By Emma Silvers
By Gary Moskowitz
By Alee Karim
By Ian S. Port
By Ian S. Port
By Derek Opperman
By Emma Silvers
By Alee Karim
Her 1992 follow-up, Real Love, marked a solid progression. Her fervor remained, but she applied it to keeping the flame alive. She was just as determined to maintain a relationship as she was to find one. However, things went awry on her third recording, 1994's So Natural (not released in the U.S.). She abandoned the up- and midtempo soul that worked so well for her in favor of slow, dirge-y torch songs. The tunes were poor vehicles, and her singing was often lethargic; she'd gone from true believer to hourly employee.
Her new self-titled recording arrived with the kind of big-budget promotion geared at making it a summer blockbuster (though it may have bombed, since the record had a middling debut on the charts). The video to the first single, "Never Gonna Give You Up," which features Stansfield walking naked through crowded city streets (ah, gratuitous nudity, another early '90s throwback), seems calculated. The music plays it very safe; the single is faithful to White's original, and there are loud echoes of tunes from the first two recordings amid the song list. What makes all this algebra worthwhile is Stansfield's voice. Again, she is singing as if each note were catharsis. Her fanaticism lifts songs that might otherwise have been exercises in homage. Her discussions of love embrace a teen-ager's naivete rather than a divorcee's savvy.
When, on "The Real Thing," she sings: "No more living in chains/ No, I don't give a damn what the people say/ There's no use holding back desire/ We've burnt our fingers, now let's jump into the flames," it's not poetry; it's dogma. It marks a return to form -- and yet, for all this devotion, it's the least of her three domestic releases.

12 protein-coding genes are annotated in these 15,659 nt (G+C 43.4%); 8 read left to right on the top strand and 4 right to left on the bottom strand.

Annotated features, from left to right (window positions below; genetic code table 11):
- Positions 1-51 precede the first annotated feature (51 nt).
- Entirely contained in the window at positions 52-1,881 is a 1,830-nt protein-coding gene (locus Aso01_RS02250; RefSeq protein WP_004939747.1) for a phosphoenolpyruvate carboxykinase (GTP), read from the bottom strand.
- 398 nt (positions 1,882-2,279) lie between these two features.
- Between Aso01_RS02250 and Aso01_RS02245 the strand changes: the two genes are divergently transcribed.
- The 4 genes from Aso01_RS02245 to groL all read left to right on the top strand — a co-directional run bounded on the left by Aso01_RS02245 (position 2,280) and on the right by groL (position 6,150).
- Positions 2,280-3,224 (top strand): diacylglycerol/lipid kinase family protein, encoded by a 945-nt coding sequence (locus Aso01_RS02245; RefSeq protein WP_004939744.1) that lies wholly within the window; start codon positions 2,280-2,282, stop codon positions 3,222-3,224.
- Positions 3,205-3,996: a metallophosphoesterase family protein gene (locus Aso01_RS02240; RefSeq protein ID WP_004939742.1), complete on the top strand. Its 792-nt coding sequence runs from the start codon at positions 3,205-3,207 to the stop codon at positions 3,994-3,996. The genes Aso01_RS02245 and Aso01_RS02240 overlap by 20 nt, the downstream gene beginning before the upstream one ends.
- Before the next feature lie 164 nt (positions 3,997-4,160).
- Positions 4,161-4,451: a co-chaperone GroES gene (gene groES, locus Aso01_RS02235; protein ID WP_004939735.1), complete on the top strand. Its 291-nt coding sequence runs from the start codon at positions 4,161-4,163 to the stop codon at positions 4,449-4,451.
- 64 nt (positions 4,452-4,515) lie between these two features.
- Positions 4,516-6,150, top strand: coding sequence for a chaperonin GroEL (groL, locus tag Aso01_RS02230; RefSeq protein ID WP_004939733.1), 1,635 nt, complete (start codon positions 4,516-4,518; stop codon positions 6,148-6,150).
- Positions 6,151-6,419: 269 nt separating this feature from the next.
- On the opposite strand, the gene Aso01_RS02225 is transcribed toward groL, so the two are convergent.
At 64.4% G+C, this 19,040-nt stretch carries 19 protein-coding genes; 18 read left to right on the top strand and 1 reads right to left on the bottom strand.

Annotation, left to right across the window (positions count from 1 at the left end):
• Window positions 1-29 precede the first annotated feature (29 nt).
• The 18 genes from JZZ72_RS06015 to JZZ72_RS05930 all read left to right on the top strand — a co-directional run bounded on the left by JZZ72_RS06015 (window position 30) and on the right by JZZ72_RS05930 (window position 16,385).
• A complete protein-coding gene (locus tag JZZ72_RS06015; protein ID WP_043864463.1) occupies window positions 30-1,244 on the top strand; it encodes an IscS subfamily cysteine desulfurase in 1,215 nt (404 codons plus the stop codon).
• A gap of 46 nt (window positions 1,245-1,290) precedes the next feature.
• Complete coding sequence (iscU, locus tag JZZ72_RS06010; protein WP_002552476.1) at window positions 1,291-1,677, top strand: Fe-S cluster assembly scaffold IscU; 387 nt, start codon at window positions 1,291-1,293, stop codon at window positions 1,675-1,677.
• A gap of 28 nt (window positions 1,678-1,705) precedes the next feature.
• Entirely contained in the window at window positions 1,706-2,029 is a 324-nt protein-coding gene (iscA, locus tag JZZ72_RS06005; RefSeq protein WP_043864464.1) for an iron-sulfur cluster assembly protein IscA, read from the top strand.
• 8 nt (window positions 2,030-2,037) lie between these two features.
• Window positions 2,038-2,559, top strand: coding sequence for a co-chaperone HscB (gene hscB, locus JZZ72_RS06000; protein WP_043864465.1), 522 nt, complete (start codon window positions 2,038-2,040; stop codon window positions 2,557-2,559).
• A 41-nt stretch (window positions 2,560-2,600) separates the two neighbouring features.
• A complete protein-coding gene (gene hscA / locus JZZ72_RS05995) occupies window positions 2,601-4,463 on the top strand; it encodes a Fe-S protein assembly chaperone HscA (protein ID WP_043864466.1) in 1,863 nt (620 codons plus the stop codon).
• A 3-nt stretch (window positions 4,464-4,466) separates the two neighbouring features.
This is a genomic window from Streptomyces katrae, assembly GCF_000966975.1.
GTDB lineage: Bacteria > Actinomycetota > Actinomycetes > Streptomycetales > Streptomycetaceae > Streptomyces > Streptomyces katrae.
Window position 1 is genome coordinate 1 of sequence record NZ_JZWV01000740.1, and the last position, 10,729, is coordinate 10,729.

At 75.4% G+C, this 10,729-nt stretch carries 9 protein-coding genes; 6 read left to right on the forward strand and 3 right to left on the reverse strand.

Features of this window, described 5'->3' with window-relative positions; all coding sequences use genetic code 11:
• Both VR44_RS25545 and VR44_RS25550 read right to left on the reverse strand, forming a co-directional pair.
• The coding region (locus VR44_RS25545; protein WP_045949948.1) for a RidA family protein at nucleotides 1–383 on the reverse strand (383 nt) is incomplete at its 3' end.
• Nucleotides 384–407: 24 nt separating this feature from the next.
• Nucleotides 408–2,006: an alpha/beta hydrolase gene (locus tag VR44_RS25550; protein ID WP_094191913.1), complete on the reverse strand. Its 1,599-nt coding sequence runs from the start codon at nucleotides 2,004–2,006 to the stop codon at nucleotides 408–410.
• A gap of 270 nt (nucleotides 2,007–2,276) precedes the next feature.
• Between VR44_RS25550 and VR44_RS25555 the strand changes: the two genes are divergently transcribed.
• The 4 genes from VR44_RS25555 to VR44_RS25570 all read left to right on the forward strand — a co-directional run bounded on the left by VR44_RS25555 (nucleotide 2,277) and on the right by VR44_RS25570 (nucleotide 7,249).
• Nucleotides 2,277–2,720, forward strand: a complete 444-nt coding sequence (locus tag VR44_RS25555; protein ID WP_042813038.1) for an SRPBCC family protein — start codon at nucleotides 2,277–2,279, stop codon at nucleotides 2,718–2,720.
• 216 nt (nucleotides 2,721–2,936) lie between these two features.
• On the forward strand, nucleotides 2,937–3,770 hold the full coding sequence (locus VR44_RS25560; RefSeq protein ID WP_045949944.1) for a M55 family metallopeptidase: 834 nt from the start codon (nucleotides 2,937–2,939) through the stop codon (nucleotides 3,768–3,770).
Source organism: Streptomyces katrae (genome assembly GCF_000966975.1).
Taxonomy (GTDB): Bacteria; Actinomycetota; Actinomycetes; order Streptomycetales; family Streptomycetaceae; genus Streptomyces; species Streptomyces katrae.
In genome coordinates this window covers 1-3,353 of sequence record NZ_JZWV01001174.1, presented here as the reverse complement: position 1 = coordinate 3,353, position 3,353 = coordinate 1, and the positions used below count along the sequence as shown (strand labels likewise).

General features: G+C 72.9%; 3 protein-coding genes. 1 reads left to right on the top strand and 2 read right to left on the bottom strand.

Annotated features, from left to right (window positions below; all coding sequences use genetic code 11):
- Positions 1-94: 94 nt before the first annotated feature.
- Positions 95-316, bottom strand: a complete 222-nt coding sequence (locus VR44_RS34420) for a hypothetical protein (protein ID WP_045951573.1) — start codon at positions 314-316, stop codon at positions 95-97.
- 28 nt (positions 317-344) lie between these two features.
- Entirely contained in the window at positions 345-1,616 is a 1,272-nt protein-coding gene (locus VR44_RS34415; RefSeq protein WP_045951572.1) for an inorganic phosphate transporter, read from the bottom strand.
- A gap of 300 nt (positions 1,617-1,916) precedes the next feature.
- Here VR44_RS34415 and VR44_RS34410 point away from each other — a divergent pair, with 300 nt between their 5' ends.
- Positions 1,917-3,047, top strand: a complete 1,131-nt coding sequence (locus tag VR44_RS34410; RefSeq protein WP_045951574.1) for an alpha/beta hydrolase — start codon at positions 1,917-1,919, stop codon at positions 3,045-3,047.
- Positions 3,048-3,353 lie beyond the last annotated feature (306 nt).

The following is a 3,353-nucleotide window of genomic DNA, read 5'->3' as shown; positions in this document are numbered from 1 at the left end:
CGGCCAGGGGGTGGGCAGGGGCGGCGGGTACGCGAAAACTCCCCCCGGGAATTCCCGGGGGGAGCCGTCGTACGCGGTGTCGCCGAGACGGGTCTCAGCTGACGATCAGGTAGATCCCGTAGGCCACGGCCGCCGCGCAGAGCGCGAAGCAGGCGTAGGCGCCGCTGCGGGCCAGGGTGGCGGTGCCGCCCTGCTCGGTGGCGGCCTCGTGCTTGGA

By the time they get three or four records under their belt, most artists have found something that works, a technique that will save them from either 9-to-5-ing or doing session work. And they cling to that something with the tenacity of a small, frightened animal. For Stansfield, it's an obsessive compulsion for romance. Let's hope she holds on.
If you ever doubted that musicians, including that too-cool species sniffing around in the underground, are basically a bunch of bug-collecting, stamp-coveting, bottle cap-hoarding, baseball card-fondling, thimble-cataloging geeks -- only with a fetish for sound, rather than toys -- allow me to introduce you to Sonic Boom and his latest project (in the strictest science-fair sense), Spectrum. Mr. Boom (known pre-pseudonymously as Pete Kember) was of course a member of the eternal droners Spacemen 3, who achieved some renown years back by simply proselytizing about all the drugs they took while allowing their instruments to hum in a more-or-less player-free fashion. Take a line of feedback, interrupt it here and there with a few hesitant drum strikes when the percussionist remembers the stick in his hand, and there you have an instant Sonic Boom classic.
Which is not meant to be too dismissive. Many groups sound better when heard through the oddball sieve of college-radio programming, played against differing varieties of high weirdness, and the Spacemen 3 were no exception. But their output was really more interesting as an artifact than as an art form -- as an invoice for freedom, showing that someone could, and in fact was entirely willing to, be that weird and dull. Auditing such stuff with any focus proves difficult; it's like studying shopping music. (Drugs help; anything's better when it sits on a Ritz.) And Spectrum really isn't all that different, except that Boom and his new ancillary cronies have swapped the penis substitute of a guitar for the brain substitute of an electrode. Just look at the liner notes: Boom is credited with "EMS Synthi & VCS3, OSCar, Theremin, Serge Modular Music System, Vocoder & Vocals." (What was the model number on that last one?) Alf Hardy gets the nod for his "Voltage Controlled Synthesizers, Vocoder & Vibraphone," and extra special thanks go out to Pete Bassman for his ... nope, for his "Programming Vibrations." Throughout the liner notes are various pictures and diagrams of some of these technologies, as if showing us all the wires, dials, and switches gives the artists some sort of license.
And, of course, the results are once again listenable only in the most passive sense, as a sort of remote background radiation you might notice coming in on the dish once in a while, but then dismiss as nothing more than the odd bit of cosmic flatulence. Sure, there are words; on "Owsley," perhaps running short on LSD, Boom asks, "Owsley, where are you now?" But the words are just another atmospheric bubble, as essential to the understanding of a Spectrum track as any of the "Creature Feature" warbles or signal-to-noise ratios. Collegiate, iconoclastic, and obscure as it may be, this sort of experimentalism is far dorkier than anything Thomas Dolby ever came up with. But by all means, go out and secure this algebraic product for your personal shopping environment. Be a part of the underground. Be a geek.